Lecture: "Building diplomatic rules: attempts at dialogue between Sasanian Persia and Byzantium"


Professor Antonio C. D. Panaino
Department of Cultural Heritage
University of Bologna
Ravenna Campus, Italy

20 December 2022, 14:00 
Room 449, Gilman Building  

Professor Antonio Panaino is ​a 2022/2023 Sackler Lecturer of the Mortimer and Raymond Sackler Institute of Advanced Studies.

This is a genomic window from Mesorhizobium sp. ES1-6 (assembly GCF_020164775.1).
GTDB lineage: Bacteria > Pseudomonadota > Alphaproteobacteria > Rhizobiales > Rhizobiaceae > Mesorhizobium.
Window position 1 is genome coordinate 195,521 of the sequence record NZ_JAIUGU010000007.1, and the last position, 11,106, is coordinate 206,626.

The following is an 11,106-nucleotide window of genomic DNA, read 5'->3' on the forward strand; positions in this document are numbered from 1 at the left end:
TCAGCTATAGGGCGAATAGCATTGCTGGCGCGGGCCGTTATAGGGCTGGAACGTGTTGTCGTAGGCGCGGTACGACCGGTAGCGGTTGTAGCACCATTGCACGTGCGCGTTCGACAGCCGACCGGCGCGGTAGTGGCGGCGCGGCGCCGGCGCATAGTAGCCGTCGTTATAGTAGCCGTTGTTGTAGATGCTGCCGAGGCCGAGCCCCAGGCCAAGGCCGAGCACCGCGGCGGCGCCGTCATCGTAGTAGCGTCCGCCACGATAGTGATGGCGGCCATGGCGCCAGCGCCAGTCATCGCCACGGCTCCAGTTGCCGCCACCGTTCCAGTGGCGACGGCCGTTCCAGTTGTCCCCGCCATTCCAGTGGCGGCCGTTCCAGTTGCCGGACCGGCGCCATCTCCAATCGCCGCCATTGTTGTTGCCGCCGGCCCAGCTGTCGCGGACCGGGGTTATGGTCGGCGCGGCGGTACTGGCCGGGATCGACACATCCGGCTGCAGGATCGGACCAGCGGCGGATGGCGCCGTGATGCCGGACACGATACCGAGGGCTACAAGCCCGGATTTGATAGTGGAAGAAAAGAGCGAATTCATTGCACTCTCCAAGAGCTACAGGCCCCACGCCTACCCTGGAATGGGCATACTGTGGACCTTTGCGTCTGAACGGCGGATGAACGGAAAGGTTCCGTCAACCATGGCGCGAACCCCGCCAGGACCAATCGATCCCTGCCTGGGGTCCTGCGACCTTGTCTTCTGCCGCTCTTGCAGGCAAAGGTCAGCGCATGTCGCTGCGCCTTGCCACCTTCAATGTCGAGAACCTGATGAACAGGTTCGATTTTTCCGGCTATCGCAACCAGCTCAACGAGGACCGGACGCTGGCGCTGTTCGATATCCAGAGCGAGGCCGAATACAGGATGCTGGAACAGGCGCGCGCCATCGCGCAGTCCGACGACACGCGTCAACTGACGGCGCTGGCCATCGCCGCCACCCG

The dramatic confrontation opposing “the two eyes of the world”, Eastern Rome and Iran, for about three centuries in a ruinous and nonsensical attempt at mutual annihilation, and which paved the way for eventual self-destruction in Persia, and a quasi-self-exsanguination in Byzantium, should inspire modern historians. A crude observation of the results these wars produced would require a deep meditation on the irrational trends inspiring blind politics of universal conquest. Thus, if we call our attention to the approach given by Hegel in his lessons about the Philosophy of History, he completely missed the relevance of the Irano-Byzantine wars, and their impact on the expansion successfully brought by the Arabo-Islamic armies. As prophesized by Peter the Patrician (6th c. CE), the two previously mentioned “eyes” were ready and able to make themselves reciprocally blind (fr. 13). Hegel’s total disregard with respect to this historical phase shows that academic sight is strongly connected to our contemporary historical and political agenda so that at the beginning of the 19th century, this area and its significance on future history was not seriously considered. When the Eastern Roman world started to understand that the Persians represented a serious competitor, mutual relations assumed a more stable character. The two Empires felt it necessary to fix some reciprocal rules, which we can easily deduce even from Greek letters; honorific titles were fixed and recognized, while royal authority confirmed a status of reciprocal brotherhood. The ambassadors, as The Book of Ceremonies confirms, were attributed special privileges, and their sacred status was accepted. In short, Persians and Romans were ruthless enemies, but sharing some common rules! Thus, these two societies were in a condition to maintain stable armies, and the economic and human investments in the reciprocal attempts at destruction were very expensive in any term. But the permanence of the conflict produced also some inevitable phenomena, such as, if not real curiosity for the otherness, at least the need for practical means of scrutiny about the enemy’s behavior. From the Roman side, it was necessary to master the Persian language, and the same problem was equally felt from the Persian side, where Greek, but also Latin, current in the army, were considered necessary knowledge. These facts confirm the evaluation given by some specialists of ancient diplomacy, such as K. Güterbock and St. Verosta, who observed that the bureaucratic system created by both imperial apparatuses fixed some of the rules for modern diplomatic models. We can, for instance, emphasize the importance of peculiar and unexpected situations, such as the one in which King Kawād I, in 522, asked Justin I (518-¬27) to adopt Xusraw I as his own son in order to protect his future ascent to the Persian throne. It is even more interesting to observe that Justin, being without a direct descent, was invited to decline such a proposal, because this kind of adoption would have given the young Persian prince the theoretical right to legally claim the Roman throne. This example shows the complexity and modernity of these relations. But the most interesting opportunity for pacification in the Perso-Byzantine relations can be detected in the final results concluded at the end of the Lazika War (541 – 561). After an exhausting negotiation, all the single points of the treaty were synthesized, according to the reports we possess thanks to Menander the Guards¬man, but also, in a shorter Arabic version by Ṭabarī. These points are exactly 13 (plus a protocol concerning the treatment of religious minorities), and form the main body of the so-called “Fifty-years Peace”. The ratification was signed by means of “Official Letters, confirming the decisions assumed in the names of Xusraw I and Justinian. This treaty shows a high level of cooperation between the two sides, which prepared a bilingual redaction of the text, one in Greek, the latter in Pahlavi, following a double-check process of textual scrutiny that presumably saw the Persians writing in Greek, the Romans in Persian. All these facts demonstrate the willingness to obtain a good solution, and confirm that the parties did their best to avoid any occasion for a further potential crisis.


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